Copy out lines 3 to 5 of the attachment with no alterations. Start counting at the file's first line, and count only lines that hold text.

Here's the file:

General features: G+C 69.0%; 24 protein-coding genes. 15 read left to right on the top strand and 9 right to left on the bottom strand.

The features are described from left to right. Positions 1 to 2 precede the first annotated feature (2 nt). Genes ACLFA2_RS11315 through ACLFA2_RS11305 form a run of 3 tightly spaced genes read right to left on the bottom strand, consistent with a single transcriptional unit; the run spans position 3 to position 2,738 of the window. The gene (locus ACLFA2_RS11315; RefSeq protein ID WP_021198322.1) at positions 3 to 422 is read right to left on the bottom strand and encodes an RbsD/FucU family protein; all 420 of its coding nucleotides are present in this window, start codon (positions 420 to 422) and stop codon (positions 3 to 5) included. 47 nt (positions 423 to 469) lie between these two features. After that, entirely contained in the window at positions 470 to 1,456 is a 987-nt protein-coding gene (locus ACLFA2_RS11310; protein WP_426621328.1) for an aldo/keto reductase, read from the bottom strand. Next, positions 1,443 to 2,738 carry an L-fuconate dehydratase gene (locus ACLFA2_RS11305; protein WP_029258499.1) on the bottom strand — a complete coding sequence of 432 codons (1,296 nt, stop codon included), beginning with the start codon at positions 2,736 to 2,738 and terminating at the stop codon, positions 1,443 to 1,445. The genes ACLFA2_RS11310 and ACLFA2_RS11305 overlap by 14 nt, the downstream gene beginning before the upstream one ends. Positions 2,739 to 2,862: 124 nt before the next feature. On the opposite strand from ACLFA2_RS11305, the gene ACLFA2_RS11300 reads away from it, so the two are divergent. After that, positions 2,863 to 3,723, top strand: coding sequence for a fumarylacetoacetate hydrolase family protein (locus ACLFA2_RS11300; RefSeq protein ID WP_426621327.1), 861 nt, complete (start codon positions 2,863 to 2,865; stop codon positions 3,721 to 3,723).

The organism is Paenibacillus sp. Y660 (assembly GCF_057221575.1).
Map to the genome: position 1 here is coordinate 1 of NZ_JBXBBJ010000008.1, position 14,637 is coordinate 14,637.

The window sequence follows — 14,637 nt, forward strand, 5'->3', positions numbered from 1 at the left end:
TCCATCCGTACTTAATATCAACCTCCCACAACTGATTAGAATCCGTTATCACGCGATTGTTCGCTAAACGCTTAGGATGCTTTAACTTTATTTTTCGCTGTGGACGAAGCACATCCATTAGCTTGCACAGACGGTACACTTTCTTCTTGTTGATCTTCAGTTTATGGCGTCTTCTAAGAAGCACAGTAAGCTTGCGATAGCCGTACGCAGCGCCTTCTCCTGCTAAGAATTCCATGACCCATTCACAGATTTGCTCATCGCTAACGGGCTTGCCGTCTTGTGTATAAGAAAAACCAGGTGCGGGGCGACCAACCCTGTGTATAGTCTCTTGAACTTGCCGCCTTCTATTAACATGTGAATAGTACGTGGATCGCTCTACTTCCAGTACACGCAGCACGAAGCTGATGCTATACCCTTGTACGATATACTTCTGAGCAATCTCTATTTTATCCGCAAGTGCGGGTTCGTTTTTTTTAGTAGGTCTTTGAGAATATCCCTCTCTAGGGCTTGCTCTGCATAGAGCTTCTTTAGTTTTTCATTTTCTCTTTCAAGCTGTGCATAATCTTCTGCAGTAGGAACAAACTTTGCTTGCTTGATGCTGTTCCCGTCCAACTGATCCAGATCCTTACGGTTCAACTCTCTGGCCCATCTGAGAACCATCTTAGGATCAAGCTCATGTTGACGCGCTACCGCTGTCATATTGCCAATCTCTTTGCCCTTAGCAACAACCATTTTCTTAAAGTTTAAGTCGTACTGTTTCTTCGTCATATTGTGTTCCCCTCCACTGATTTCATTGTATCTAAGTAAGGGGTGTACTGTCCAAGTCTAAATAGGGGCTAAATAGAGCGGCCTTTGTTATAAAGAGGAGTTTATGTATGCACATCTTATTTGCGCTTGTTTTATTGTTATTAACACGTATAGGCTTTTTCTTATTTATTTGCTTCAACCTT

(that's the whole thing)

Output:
The organism is Paenibacillus sp. Y660 (assembly GCF_057221575.1).
Map to the genome: position 1 here is coordinate 1 of NZ_JBXBBJ010000008.1, position 14,637 is coordinate 14,637.

The window sequence follows — 14,637 nt, forward strand, 5'->3', positions numbered from 1 at the left end: